Parsley has been used as an after dinner herb, both pallet cleansing and bad breath reducer.  Parsley is also a great source of potassium, vitamin A, vitamin C, calcium, magnesium, and niacin. 

Parsley is also a good blood cleansing herb and can help rid the body of toxins. It's so easy to eat and versatile. I like to make cuttings from the fresh sprigs and keep in a slender vase in the kitchen. It keeps very well and stays fresh in water....and best thing is you can use the sprigs throughout the weeks in your nightly cooking.  Chop finely and dress up any weeknight meal for a gourmet treat :)

Tonight, after I came home from a long day at work - I saw the abundance of tomatoes, peppers, parsley, sage and Swiss chard on my kitchen counter.  I also had grass fed ground beef waiting to be introduced into a meal tonight, too.  I had no idea what I was going to do when it just was so obvious I had no other choice but to make it.  Stuffed bell peppers with sauteed tomato, beef, garlic, parsley and sage.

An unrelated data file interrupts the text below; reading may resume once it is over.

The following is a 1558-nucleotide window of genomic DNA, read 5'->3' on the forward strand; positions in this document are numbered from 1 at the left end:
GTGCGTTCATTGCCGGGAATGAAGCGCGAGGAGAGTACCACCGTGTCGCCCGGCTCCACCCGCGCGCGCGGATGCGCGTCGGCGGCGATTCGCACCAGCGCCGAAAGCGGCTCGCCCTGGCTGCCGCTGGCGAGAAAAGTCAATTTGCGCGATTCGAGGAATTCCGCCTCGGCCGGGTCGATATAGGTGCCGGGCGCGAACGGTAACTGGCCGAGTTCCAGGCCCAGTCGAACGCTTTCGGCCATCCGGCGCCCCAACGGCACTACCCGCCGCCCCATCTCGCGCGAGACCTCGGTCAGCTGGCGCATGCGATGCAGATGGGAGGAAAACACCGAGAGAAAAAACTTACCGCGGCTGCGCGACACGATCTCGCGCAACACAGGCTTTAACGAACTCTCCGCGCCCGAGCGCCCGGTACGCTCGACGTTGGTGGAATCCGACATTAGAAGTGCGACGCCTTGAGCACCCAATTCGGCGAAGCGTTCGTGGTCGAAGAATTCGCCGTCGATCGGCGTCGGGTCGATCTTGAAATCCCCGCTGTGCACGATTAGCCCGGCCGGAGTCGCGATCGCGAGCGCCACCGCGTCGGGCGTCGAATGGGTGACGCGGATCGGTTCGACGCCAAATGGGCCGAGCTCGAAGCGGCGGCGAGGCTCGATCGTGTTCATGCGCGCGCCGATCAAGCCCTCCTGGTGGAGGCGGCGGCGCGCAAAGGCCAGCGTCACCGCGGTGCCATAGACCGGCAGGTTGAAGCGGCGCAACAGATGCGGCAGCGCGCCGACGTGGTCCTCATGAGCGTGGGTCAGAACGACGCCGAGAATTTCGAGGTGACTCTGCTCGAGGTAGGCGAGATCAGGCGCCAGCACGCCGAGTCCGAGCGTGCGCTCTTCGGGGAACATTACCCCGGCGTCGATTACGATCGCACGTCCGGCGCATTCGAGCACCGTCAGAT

I started by browning the grass fed beef along with one seeded habanero pepper (I have so many I always try and use them here and there).  I took the seeds out to keep the flavor but not the heat.  Fresh habanero is so sweet and adds complexity to the dish.  It's a wonderful stimulating herb for your nose, taste buds, and circulatory system. 
Next, I drained any excess fat and added about two cups chopped tomato.  After the tomatoes started to reduce, I added one minced garlic clove, two sage leaves, 1-2 leaves chopped Swiss chard leaves,  and freshly chopped parsley (about two tablespoons).  While cooking I halved and seeded 4 bell peppers.  Once everything was simmering and reducing in the skillet, I gently added the halved peppers facing up just to gently steam them.  After a couple minutes of steaming the peppers, I removed them and plated them.  I then stuffed them with the ground beef sauté.